The index was originally calculated on the base of the utilized prices for 38 significant commodities in the valuation calculations in the trade statistic, and further added weight after significance. Through the years the sample have been expanded upon and different methodologies, price definitions etc. have been introduced. Immediately below is an overview of these changes, but if you want to know more you can find a more detailed overview in a document on our subject page in the near future.

Overview of changes through the years: -1913: The index was published for the first time in Statistisk årbog 1913 for the years 1876, 1881, 1886, 1900, 1901, 1905, 1906, 1907, 1908, 1909, 1910, 1911 and 1912. -1914: The total index series from 1876-1913 is published for the first time in the Statistisk årbog 1914. As base year for the index the average of 1891-1900 is set to 100. -1925: The department of Statistics reorganizes the statistic from a yearly to a monthly index. -1936: Increased price information and new groupings. -1957: The statistic changes name from The wholesale price number to The wholesale Price index, roughly translated from Danish. An English version of the index was not published at the time. -1963: The price definition changes from whole sale prices to producer prices. -1982: The raw material price index is included independently in the import table. -1985: New price information and weights. Price reference and base year are changed to 1980=100. -1994: The weights and price information are revised. Base year is changed to 1990=100 and the utilized nomenclature is changed to HS (Harmonized System). -2001: The data of price collection is change from the 25th to the 15th in the given month. -2003: The calculation methodology changes from a simple arithmetic average to a geometric average and the price definition is changed to transaction prices. The index changes name to The price index for domestic supply. -2004: The price definition for import prices is changed from sales price to purchase price. -2013: The overall statistic has a name change to The Producer- and Import price index for commodities. The price index for domestic supply continues to be produced under this new overall name for the statistic. The raw material price index is discontinued.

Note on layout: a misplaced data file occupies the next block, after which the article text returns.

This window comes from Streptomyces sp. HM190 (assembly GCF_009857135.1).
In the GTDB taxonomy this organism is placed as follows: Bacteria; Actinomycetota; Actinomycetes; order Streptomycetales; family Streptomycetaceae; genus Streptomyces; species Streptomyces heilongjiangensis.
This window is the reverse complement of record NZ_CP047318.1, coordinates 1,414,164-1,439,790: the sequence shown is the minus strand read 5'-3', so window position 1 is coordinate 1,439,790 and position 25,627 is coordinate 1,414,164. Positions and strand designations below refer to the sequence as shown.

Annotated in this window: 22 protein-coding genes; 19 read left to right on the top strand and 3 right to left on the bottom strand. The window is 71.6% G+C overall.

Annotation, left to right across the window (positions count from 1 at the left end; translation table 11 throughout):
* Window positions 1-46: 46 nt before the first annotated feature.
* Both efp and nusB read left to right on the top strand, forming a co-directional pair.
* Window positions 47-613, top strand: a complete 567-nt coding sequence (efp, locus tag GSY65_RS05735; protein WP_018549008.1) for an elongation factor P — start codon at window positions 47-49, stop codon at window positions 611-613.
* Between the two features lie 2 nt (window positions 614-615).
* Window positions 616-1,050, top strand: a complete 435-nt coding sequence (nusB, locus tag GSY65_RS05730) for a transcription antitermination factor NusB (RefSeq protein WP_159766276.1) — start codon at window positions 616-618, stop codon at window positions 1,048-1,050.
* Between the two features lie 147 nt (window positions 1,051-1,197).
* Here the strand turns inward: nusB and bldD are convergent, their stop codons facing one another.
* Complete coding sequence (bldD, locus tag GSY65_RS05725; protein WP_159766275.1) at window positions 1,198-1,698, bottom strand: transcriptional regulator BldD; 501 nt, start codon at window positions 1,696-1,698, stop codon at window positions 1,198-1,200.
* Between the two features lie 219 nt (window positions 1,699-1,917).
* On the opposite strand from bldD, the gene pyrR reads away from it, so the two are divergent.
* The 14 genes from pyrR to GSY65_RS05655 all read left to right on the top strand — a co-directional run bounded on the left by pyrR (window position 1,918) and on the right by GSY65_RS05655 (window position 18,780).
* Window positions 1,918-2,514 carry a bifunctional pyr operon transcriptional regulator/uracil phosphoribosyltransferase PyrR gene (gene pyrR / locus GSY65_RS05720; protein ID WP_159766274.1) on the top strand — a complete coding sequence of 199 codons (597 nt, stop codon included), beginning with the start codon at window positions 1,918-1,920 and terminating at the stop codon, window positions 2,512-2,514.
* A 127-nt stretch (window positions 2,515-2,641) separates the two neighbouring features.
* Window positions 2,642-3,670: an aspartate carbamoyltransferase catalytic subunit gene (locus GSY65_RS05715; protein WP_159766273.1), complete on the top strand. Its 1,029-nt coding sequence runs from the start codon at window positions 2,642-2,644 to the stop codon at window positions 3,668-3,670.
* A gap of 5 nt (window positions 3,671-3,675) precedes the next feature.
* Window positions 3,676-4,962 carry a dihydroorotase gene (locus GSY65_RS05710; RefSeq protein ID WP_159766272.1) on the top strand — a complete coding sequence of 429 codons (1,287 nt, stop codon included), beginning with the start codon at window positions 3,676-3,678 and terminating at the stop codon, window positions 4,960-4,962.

A lot of these cases constitute a structural break in the data. Furthermore, there a changes to nomenclatures, weights, the basket of goods, groupings, and collection methods. It is important to note all of these when utilizing the yearly Price index for domestic supply that is compiled by historical indices.

Coherence - cross domain

The statistics are related to the Producer price index for services, which, like Producer and Import price index for commodities, are used for fixed price calculations in the calculation of Denmark's national accounts.

The producer price indices for goods and services highlight the price development in the first turnover stage (business-to-business), as opposed to Consumer price indices, which highlight the price development of the goods and services included in household consumption.

The statistics are harmonized with the national accounts by virtue of the weights used, based on their product balances. The producer price indices are an integral part of the fixed price calculations in the national accounts, which allow the calculation of volume changes in the Danish economy.

Coherence - internal

Price indices by industry groups and commodity group are calculated on the basis of the same data.

The calculation of the price index is based on the price change for the individual product in the sample. Therefore the composition of products in a commodity group can have different quantities and units of quantity. For example if the price for a 500 gram steel bolt is increased by 4 percent and a 1 kg steel bolt is increased by 6 percent. the average price change is calculated to 5 percent. for the commodity, steel bolts.